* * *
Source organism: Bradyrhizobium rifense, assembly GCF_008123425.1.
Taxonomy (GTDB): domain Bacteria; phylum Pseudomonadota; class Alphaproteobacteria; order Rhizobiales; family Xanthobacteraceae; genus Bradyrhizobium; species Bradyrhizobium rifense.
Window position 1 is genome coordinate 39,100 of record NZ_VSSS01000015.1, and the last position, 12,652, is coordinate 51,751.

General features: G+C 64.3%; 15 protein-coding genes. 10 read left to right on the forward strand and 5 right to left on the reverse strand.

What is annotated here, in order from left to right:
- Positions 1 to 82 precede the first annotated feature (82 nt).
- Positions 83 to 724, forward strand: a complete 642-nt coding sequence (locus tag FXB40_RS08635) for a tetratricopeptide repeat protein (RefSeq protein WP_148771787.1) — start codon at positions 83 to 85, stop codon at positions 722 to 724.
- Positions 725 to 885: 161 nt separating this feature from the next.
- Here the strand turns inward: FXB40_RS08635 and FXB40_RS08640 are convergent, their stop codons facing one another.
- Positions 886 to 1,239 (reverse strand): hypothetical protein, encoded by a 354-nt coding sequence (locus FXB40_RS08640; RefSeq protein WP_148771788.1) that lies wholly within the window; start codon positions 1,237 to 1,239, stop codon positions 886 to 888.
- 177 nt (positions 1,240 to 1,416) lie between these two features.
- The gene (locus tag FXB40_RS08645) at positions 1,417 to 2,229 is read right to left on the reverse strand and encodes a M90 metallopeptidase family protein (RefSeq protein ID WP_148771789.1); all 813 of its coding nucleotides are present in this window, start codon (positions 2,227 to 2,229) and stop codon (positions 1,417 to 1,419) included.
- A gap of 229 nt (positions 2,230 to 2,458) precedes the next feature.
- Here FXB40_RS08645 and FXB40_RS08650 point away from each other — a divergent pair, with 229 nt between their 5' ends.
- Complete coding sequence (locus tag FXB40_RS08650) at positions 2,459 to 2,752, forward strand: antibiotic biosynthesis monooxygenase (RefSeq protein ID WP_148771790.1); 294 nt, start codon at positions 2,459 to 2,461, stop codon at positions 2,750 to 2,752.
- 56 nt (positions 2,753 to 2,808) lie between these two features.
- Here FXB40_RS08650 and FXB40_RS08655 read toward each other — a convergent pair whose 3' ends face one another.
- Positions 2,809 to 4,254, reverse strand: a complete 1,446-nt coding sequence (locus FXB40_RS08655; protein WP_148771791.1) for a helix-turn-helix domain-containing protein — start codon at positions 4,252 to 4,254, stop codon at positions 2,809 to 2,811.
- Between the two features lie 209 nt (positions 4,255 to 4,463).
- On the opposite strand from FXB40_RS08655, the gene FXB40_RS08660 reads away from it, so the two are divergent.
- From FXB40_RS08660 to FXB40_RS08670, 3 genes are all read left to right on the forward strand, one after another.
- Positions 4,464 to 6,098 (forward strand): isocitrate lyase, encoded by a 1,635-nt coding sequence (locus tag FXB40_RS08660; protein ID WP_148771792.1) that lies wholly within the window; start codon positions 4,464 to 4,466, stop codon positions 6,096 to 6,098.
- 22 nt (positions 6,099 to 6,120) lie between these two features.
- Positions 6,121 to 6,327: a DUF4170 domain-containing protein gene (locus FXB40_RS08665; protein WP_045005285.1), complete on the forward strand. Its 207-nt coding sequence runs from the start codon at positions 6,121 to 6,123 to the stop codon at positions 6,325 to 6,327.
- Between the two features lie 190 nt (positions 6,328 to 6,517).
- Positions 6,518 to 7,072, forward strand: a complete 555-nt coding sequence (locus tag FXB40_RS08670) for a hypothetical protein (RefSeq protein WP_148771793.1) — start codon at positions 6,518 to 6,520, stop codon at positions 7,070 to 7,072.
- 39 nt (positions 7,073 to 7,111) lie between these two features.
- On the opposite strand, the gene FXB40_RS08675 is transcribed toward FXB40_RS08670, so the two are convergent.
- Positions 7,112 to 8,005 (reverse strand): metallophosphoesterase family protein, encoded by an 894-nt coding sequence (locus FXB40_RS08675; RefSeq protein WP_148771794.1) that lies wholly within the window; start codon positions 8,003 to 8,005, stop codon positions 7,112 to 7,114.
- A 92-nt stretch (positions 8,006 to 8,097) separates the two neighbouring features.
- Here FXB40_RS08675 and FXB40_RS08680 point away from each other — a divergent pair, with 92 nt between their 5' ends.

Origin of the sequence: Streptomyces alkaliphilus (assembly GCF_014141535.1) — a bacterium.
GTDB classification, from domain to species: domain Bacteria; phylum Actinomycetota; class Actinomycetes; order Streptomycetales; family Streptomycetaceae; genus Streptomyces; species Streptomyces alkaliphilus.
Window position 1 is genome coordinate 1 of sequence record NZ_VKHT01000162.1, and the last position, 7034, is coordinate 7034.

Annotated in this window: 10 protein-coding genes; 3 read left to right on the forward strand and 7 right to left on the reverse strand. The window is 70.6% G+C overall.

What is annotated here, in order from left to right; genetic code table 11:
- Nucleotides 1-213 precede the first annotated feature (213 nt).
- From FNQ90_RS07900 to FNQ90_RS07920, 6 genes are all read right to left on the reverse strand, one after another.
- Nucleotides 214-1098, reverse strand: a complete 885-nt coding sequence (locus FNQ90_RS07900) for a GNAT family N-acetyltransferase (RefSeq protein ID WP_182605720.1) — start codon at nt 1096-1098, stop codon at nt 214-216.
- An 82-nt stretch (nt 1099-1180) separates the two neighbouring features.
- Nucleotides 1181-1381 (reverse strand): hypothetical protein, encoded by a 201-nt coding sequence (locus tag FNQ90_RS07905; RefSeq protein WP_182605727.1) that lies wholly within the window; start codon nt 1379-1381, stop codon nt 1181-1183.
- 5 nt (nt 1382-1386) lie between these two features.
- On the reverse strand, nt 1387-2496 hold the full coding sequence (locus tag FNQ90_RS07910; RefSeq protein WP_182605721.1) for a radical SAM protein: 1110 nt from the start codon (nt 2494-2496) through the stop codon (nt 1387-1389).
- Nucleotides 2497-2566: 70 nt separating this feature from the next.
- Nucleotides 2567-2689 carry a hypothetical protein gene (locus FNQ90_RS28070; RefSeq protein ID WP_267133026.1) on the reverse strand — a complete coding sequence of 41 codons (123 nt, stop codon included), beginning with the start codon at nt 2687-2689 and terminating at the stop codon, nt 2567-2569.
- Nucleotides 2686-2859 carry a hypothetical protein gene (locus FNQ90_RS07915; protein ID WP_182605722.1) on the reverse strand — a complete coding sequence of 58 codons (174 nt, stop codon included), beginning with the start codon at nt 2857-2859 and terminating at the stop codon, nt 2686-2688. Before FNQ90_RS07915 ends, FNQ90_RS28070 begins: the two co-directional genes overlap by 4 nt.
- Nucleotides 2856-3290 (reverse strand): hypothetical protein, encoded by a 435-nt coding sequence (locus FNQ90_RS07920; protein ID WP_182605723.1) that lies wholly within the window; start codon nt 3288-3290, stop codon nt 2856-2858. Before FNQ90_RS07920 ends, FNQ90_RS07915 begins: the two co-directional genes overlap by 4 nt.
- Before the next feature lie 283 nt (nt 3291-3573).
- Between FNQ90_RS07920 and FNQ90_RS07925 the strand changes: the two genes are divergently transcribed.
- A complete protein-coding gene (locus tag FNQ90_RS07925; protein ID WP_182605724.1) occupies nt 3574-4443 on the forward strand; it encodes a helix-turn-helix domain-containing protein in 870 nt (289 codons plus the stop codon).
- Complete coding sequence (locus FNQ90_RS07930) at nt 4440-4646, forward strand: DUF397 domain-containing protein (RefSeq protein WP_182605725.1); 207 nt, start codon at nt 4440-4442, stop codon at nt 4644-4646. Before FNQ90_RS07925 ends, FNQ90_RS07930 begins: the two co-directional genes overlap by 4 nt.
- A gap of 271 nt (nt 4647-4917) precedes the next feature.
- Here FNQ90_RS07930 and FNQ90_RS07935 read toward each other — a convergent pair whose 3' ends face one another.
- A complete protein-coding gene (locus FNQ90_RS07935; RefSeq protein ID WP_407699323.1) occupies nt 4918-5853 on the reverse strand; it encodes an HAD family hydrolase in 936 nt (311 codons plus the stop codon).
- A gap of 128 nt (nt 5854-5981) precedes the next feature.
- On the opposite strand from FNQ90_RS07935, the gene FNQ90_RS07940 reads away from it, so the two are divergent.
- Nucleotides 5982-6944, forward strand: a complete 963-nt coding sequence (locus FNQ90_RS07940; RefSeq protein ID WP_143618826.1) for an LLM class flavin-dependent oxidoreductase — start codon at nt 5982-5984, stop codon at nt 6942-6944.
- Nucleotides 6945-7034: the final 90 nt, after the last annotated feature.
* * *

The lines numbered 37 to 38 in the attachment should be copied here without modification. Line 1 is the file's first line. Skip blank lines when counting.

- Nucleotides 1-213 precede the first annotated feature (213 nt).
- From FNQ90_RS07900 to FNQ90_RS07920, 6 genes are all read right to left on the reverse strand, one after another.